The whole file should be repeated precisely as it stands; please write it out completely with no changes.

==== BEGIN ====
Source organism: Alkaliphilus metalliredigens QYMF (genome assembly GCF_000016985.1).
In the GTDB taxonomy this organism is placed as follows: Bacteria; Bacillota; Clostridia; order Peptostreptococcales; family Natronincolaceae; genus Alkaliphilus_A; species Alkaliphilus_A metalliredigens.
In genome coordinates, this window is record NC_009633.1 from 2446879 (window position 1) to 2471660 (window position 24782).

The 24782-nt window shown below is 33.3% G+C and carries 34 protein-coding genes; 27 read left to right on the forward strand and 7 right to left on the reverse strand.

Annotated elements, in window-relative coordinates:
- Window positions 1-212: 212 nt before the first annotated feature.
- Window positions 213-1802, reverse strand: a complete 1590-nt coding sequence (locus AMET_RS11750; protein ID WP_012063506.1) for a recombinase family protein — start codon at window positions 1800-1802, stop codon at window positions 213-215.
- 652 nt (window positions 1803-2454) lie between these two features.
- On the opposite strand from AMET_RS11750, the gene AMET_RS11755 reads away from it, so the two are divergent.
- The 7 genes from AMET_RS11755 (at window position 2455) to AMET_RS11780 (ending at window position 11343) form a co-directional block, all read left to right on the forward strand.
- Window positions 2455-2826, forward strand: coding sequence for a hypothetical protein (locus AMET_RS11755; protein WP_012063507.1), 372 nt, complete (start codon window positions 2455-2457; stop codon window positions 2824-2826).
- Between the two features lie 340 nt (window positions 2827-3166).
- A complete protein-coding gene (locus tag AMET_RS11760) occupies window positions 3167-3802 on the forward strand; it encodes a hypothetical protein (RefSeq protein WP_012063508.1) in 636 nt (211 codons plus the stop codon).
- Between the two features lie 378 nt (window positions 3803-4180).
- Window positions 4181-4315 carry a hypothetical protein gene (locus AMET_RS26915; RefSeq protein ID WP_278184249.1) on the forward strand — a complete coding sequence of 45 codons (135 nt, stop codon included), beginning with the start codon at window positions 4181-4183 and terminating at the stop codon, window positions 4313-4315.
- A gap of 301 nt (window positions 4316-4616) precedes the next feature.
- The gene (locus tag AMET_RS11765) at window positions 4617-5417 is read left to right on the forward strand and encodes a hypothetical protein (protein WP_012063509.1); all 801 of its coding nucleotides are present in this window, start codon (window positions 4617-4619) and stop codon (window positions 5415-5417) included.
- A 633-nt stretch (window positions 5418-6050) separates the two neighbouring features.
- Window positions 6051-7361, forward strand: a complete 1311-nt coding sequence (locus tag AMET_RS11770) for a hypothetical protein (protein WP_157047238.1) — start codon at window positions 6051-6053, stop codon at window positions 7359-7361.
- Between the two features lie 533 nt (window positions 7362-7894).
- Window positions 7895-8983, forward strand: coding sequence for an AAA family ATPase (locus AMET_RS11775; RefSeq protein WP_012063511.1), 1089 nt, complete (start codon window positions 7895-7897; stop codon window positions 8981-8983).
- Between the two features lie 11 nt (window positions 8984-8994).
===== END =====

Source organism: Alkaliphilus metalliredigens QYMF (genome assembly GCF_000016985.1).
In the GTDB taxonomy this organism is placed as follows: Bacteria; Bacillota; Clostridia; order Peptostreptococcales; family Natronincolaceae; genus Alkaliphilus_A; species Alkaliphilus_A metalliredigens.
In genome coordinates, this window is record NC_009633.1 from 2446879 (window position 1) to 2471660 (window position 24782).

The 24782-nt window shown below is 33.3% G+C and carries 34 protein-coding genes; 27 read left to right on the forward strand and 7 right to left on the reverse strand.

Annotated elements, in window-relative coordinates:
- Window positions 1-212: 212 nt before the first annotated feature.
- Window positions 213-1802, reverse strand: a complete 1590-nt coding sequence (locus AMET_RS11750; protein ID WP_012063506.1) for a recombinase family protein — start codon at window positions 1800-1802, stop codon at window positions 213-215.
- 652 nt (window positions 1803-2454) lie between these two features.
- On the opposite strand from AMET_RS11750, the gene AMET_RS11755 reads away from it, so the two are divergent.
- The 7 genes from AMET_RS11755 (at window position 2455) to AMET_RS11780 (ending at window position 11343) form a co-directional block, all read left to right on the forward strand.
- Window positions 2455-2826, forward strand: coding sequence for a hypothetical protein (locus AMET_RS11755; protein WP_012063507.1), 372 nt, complete (start codon window positions 2455-2457; stop codon window positions 2824-2826).
- Between the two features lie 340 nt (window positions 2827-3166).
- A complete protein-coding gene (locus tag AMET_RS11760) occupies window positions 3167-3802 on the forward strand; it encodes a hypothetical protein (RefSeq protein WP_012063508.1) in 636 nt (211 codons plus the stop codon).
- Between the two features lie 378 nt (window positions 3803-4180).
- Window positions 4181-4315 carry a hypothetical protein gene (locus AMET_RS26915; RefSeq protein ID WP_278184249.1) on the forward strand — a complete coding sequence of 45 codons (135 nt, stop codon included), beginning with the start codon at window positions 4181-4183 and terminating at the stop codon, window positions 4313-4315.
- A gap of 301 nt (window positions 4316-4616) precedes the next feature.
- The gene (locus tag AMET_RS11765) at window positions 4617-5417 is read left to right on the forward strand and encodes a hypothetical protein (protein WP_012063509.1); all 801 of its coding nucleotides are present in this window, start codon (window positions 4617-4619) and stop codon (window positions 5415-5417) included.
- A 633-nt stretch (window positions 5418-6050) separates the two neighbouring features.
- Window positions 6051-7361, forward strand: a complete 1311-nt coding sequence (locus tag AMET_RS11770) for a hypothetical protein (protein WP_157047238.1) — start codon at window positions 6051-6053, stop codon at window positions 7359-7361.
- Between the two features lie 533 nt (window positions 7362-7894).
- Window positions 7895-8983, forward strand: coding sequence for an AAA family ATPase (locus AMET_RS11775; RefSeq protein WP_012063511.1), 1089 nt, complete (start codon window positions 7895-7897; stop codon window positions 8981-8983).
- Between the two features lie 11 nt (window positions 8984-8994).